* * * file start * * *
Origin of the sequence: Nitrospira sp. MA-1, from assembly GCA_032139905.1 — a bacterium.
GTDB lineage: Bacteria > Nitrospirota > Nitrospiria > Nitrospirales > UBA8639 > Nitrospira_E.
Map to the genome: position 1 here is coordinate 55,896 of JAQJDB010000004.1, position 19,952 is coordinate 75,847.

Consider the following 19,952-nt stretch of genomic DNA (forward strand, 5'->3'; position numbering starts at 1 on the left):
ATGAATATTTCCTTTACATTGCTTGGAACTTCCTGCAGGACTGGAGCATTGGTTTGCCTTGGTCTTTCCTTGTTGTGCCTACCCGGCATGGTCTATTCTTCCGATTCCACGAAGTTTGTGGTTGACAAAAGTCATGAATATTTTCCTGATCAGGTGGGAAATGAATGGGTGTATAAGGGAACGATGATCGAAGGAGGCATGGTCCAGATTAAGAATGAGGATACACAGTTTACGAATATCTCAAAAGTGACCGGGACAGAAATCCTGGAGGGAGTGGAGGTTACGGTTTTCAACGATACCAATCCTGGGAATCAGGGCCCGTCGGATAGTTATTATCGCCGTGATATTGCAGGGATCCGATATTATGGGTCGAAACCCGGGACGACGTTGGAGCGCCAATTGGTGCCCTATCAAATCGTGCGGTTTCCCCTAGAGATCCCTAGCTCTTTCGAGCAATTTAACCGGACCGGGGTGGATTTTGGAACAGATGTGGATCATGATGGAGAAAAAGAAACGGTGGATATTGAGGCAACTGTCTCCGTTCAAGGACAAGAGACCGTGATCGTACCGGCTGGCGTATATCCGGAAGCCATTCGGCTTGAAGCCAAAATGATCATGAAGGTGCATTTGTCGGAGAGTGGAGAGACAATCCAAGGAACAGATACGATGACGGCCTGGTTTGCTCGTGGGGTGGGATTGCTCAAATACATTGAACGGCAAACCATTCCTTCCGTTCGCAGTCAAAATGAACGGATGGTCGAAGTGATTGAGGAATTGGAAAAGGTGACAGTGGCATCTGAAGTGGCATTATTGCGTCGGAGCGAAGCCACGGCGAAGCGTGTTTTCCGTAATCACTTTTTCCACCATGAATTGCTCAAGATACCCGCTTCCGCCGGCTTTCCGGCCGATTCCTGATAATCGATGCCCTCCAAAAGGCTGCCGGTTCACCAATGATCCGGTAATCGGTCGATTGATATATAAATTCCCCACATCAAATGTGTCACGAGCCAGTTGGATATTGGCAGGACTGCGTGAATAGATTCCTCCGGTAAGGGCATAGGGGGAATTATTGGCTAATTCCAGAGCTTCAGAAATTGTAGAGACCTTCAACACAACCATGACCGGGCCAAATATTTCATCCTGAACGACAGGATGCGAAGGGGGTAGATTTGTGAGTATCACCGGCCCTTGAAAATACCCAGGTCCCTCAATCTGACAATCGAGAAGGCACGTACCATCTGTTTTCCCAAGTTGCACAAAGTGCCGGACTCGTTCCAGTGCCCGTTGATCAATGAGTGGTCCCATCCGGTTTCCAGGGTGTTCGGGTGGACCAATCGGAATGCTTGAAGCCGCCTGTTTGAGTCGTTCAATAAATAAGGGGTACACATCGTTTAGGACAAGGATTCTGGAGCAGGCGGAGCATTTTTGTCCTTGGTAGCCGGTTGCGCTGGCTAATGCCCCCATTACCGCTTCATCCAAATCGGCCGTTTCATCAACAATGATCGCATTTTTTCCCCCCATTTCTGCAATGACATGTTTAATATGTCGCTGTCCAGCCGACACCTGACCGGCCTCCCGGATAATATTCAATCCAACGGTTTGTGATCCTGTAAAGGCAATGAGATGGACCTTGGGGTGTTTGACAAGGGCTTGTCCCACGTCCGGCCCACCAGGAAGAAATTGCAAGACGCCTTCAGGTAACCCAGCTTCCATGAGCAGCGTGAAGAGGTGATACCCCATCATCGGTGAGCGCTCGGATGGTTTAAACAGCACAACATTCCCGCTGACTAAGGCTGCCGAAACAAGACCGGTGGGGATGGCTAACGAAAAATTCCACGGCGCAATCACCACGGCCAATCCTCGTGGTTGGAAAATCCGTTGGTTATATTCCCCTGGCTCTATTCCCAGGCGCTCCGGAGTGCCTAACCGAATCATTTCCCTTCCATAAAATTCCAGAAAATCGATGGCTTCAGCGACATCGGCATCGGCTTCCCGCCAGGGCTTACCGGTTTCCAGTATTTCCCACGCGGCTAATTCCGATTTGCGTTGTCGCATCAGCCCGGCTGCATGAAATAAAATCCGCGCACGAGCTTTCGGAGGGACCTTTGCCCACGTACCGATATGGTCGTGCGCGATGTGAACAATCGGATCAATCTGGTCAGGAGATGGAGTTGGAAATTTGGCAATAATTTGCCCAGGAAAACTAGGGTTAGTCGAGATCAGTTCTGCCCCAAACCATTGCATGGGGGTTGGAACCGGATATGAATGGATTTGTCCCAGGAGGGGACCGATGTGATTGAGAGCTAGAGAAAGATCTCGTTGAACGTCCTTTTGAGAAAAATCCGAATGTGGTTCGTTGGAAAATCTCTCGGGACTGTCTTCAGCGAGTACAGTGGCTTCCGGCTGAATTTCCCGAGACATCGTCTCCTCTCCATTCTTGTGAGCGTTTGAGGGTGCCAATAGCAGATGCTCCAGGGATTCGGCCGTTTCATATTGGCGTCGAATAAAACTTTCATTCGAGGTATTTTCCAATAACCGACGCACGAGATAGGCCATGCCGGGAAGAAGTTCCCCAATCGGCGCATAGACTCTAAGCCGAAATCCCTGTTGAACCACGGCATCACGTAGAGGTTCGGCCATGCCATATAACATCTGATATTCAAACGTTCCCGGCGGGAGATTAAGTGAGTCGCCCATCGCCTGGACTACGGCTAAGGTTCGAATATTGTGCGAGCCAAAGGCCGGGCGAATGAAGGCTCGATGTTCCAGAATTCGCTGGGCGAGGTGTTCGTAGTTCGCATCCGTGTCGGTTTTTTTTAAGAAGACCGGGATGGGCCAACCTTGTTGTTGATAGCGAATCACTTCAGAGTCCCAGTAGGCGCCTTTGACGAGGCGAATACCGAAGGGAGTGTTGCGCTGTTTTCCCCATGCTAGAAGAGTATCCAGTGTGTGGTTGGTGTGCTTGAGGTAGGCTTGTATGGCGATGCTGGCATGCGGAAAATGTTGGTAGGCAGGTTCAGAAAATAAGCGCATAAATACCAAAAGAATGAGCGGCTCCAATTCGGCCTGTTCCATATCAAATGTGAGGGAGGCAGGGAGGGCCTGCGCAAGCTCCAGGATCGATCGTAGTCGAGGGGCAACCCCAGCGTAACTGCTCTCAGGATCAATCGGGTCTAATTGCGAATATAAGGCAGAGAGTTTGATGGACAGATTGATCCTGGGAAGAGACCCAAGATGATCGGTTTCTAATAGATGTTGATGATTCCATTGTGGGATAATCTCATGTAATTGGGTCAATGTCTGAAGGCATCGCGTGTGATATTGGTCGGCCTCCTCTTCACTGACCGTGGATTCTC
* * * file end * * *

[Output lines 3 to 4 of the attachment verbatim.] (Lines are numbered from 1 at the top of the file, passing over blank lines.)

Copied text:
Map to the genome: position 1 here is coordinate 55,896 of JAQJDB010000004.1, position 19,952 is coordinate 75,847.

Consider the following 19,952-nt stretch of genomic DNA (forward strand, 5'->3'; position numbering starts at 1 on the left):